Not everyone gets into a “fog” after smoking marijuana. But it does happen.  Some people have reported having a sort of “out  of body” experience shortly after smoking marijuana, and it does not always happen and it certainly does not happen often to the same people you might be smoking with at the time. This fogginess seems isolated, and at times the user can make some wild claim that the weed was tainted or somehow impacted by some other chemical or additive that caused this detached and confused sensation.    This experience is caused by marijuana depersonalization.

That belief seems to turn into something else entirely when it is found by the user that other users of the same marijuana were not experiencing the same sensations of mental fog or detachment. Suddenly, the user now starts believing there is something wrong with him or her and wonders if some serious adverse effect has been executed on the brain (maybe the “killing brain cells” idea).

Marijuana Depersonalization Explained

Psychiatrists and other professionals tend to call this effect “depersonalization,” which is defined as the act of losing self-awareness or  the sense of the reality that is around – thus the feeling of detachment from the world. While on the one hand, it can be a relief to know that marijuana is not necessarily the cause of this – if it were, many more people would experience it after smoking marijuana – on the other hand, marijuana can be a trigger or catalyst for the sensation, which is actually contained within a person.

This depersonalization may be linked to a “reactive” or “addictive” personality, in which a person may react more strongly (in a positive or negative way) to various outside influences, such as medication, bright lights, sugar, caffeine, or even a lack of sleep.

This fog and detachment can lead to more anxiety when it lingers for a period of time, and that could then lead to a fatigued mind, which may exacerbate the problem. When in this condition, some of us may want a quick fix since very few like the sense of a lack of control that they feel when in this state of marijuana depersonalization.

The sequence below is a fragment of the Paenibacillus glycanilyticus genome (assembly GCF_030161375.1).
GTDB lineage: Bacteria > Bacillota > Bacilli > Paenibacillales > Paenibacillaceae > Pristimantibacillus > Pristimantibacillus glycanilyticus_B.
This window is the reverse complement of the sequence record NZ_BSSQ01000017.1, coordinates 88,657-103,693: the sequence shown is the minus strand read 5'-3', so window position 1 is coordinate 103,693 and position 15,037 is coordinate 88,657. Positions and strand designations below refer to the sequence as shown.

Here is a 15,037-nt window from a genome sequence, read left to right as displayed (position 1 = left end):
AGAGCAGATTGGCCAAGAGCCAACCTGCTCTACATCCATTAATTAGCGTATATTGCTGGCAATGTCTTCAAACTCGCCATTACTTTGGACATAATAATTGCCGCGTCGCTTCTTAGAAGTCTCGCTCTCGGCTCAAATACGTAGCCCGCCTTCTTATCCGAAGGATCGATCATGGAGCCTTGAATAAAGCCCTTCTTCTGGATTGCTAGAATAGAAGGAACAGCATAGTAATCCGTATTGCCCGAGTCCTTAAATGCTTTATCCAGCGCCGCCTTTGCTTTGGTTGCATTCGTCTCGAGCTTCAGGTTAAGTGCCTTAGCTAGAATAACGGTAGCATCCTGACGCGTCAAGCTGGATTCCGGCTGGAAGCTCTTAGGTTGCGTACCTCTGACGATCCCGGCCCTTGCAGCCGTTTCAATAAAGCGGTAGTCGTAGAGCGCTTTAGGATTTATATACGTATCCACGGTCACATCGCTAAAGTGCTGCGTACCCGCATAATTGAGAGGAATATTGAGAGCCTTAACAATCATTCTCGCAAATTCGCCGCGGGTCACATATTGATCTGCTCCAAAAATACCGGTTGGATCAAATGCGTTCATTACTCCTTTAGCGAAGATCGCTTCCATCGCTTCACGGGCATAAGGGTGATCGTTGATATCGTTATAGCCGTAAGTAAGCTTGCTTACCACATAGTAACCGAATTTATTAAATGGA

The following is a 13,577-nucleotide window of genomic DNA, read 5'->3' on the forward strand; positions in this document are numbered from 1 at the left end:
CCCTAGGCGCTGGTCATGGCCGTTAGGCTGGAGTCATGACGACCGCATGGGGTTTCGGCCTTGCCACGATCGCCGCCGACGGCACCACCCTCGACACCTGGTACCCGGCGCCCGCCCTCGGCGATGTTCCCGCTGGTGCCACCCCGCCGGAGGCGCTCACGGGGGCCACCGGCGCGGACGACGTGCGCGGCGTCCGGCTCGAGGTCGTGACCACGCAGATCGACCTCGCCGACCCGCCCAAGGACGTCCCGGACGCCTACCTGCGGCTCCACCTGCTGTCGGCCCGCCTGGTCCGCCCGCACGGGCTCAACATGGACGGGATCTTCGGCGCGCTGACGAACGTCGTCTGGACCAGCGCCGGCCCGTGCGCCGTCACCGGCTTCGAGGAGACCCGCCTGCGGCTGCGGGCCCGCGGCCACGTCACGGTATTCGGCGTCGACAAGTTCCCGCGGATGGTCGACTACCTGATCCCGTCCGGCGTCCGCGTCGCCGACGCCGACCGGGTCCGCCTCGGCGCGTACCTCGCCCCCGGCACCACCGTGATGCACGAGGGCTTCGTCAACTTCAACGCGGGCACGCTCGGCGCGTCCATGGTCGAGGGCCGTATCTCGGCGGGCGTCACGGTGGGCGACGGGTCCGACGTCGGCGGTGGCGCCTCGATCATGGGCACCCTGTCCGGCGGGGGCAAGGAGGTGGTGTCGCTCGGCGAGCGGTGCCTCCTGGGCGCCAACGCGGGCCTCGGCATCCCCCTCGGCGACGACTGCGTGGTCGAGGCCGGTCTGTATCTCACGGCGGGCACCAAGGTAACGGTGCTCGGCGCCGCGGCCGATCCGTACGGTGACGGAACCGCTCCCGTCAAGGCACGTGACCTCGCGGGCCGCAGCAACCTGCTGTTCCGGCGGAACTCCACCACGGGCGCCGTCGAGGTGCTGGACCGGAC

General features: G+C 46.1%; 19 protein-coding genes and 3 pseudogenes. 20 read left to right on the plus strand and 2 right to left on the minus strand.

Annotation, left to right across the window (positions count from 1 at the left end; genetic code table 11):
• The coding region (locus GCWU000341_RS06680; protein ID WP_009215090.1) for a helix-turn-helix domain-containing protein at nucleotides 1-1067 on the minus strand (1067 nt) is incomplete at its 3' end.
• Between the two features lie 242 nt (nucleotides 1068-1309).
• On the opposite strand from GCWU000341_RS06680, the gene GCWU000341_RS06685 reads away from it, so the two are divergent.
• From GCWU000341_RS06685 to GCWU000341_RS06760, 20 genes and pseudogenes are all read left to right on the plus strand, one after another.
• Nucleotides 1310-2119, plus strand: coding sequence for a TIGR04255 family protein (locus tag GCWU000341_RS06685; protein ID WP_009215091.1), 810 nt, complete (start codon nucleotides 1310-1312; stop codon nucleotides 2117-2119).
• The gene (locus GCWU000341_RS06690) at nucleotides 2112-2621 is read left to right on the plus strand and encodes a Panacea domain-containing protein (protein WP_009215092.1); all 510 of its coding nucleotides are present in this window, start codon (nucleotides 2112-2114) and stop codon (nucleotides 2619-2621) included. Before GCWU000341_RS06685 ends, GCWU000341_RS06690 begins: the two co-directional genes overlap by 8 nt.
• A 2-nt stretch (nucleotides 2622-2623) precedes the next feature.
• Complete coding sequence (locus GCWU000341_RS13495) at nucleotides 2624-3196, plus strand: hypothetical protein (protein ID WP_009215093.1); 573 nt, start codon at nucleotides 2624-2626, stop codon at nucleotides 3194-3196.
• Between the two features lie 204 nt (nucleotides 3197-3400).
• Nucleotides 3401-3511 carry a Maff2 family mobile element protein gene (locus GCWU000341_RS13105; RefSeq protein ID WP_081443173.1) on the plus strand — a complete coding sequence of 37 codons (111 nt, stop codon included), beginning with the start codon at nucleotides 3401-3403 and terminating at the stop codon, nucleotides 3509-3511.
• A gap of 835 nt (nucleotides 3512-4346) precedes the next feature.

Can I Cure Marijuana Depersonalization?

There is a process to overcome this marijuana depersonalization, but it involves more than one step and thus will take time and patience in accordance. However, if the process is followed strictly without deviation, relief can come and be permanent.

The first step is a form of mental behavior modification. If you can get back to a process of thinking productively and thus calming an extra-active mind to be more focused and less anxious, that will go a long way toward beating the fogginess. It’s about making sure you understand where your intense reactions are, what triggers them and the underlying source of these issues and taking the steps to move past those triggers.

The second step involves knowing the right kinds of foods – many of whom already exist in your house – to regulate the production of seratonin and balancing of blood sugar that can bring your body and mind in proper harmony and balance, which will help prevent future episodes of depersonalization with whatever stimulus is used.

But of course, if you find marijuana is a trigger for this, just taking these two steps alone won’t do the job. To keep the gun from firing, you have to take your finger off the trigger.

    2 replies to "Marijuana Depersonalization"

    • Barbie


    • Luciano

      I smoked a ton of marijuana back on February 24th, 1978. It left me in a state of derealization. I’ve had it 24/7 ever since, almost 40 years. I’ve done everything that exists to rid myself of it, but found that the only thing that helps is to just ignore it. It’s never gone away, but at least it does not occupy my mind all the time. I’m able to live my life for the most part, although living in a dream wouldn’t necessarily be called living normally.

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